2.6. IFI16

IFI16, also known as gamma-interferon-inducible protein 16, is a sensor for intracellular DNA and a mediator of interferon induction as well as an innate antiviral defense. It was found to be significantly upregulated in CFIDS patients [76,77]. In parallel with an increased frequency of plasmablasts in CFIDS patients with relatively short disease duration, the expression level of IFI16 was found to be negatively correlated with disease duration in this cohort. In addition, IFI16 expression showed a positive correlation with IGHV3-30–3 frequency in CFIDS patients.
In our systems model, one group demonstrated that IFI16, normally restricted to the nucleus, could be induced to appear in the cytoplasm under conditions of UV radiation-induced cell injury [78]. Furthermore, IFI16 has been shown to be a novel signature associated with overall survival and immune infiltration of skin cutaneous melanoma [79].

2.7. SLC25A15

In a large UK Biobank CFIDS study, SLC25A15 was identified as being statistically significant. SLC25A15 encodes the Ornithine Transporter type 1 protein that transports ornithine across the inner membrane of mitochondria to the mitochondrial matrix and plays a role in the urea cycle [80]. This group suggested that SLC25A15 could be a causal gene for altered CFIDS risk.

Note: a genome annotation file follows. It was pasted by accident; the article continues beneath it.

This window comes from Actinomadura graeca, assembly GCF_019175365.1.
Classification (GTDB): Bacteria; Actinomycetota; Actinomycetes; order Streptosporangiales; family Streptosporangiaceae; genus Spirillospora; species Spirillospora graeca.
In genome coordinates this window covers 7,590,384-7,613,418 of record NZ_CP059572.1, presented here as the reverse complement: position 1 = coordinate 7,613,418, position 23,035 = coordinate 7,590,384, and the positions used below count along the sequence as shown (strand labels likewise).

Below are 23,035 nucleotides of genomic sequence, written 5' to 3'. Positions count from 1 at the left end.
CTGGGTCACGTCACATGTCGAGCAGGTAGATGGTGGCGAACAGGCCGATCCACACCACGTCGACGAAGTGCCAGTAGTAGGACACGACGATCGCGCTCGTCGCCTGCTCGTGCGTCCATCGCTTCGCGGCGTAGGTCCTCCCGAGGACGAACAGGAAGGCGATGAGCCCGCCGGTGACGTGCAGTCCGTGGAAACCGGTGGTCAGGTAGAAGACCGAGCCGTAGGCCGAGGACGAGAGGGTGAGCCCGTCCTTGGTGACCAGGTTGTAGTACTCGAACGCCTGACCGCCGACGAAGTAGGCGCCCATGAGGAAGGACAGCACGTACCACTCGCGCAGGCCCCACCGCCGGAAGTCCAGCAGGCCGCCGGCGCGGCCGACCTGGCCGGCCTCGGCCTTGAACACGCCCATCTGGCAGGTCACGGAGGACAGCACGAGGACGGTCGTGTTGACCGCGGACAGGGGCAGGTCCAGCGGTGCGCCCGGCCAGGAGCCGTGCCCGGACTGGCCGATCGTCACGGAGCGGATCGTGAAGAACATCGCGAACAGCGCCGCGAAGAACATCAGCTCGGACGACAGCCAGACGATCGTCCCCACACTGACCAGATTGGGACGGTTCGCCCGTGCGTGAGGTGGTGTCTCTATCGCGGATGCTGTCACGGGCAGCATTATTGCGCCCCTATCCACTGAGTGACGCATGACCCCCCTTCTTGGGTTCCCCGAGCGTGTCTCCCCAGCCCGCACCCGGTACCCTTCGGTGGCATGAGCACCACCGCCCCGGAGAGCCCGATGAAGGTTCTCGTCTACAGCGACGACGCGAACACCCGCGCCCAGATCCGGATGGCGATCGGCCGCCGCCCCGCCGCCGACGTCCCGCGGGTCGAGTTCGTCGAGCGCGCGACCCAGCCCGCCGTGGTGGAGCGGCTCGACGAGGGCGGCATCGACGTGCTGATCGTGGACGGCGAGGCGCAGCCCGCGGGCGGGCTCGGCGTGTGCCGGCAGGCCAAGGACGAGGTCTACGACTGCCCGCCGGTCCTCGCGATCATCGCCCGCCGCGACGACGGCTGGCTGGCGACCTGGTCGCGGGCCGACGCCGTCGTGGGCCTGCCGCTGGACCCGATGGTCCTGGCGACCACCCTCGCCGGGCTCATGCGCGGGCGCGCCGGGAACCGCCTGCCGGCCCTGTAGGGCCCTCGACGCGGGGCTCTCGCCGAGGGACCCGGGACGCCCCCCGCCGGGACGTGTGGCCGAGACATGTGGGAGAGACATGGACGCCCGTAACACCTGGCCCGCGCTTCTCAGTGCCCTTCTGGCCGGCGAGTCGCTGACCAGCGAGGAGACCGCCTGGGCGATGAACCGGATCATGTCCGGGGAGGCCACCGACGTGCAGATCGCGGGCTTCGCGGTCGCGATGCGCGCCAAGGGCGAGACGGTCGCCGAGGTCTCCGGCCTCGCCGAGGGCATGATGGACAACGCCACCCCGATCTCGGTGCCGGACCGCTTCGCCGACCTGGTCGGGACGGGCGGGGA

In our systems model, one group identified that the overexpression of SLC25A15 was involved in the proliferation of cutaneous melanoma, leading to a poor prognosis [81].

2.8. ECP

ECP, also known as eosinophilic cationic protein, is a basic secretion protein involved in the immune system response [82]. ECP levels are an indicator of eosinophil-specific activation and degranulation. ECP levels have been found to be significantly higher in CFIDS patients and are modulated by exercise challenge [83,84].
In our systems model, ECP levels appear to be a novel prognostic serum marker for the overall survival outcome of melanoma patients [85]. Here, ECP levels were found to be inversely correlated with survival.

2.9. Heat Stroke and Heat Dissipation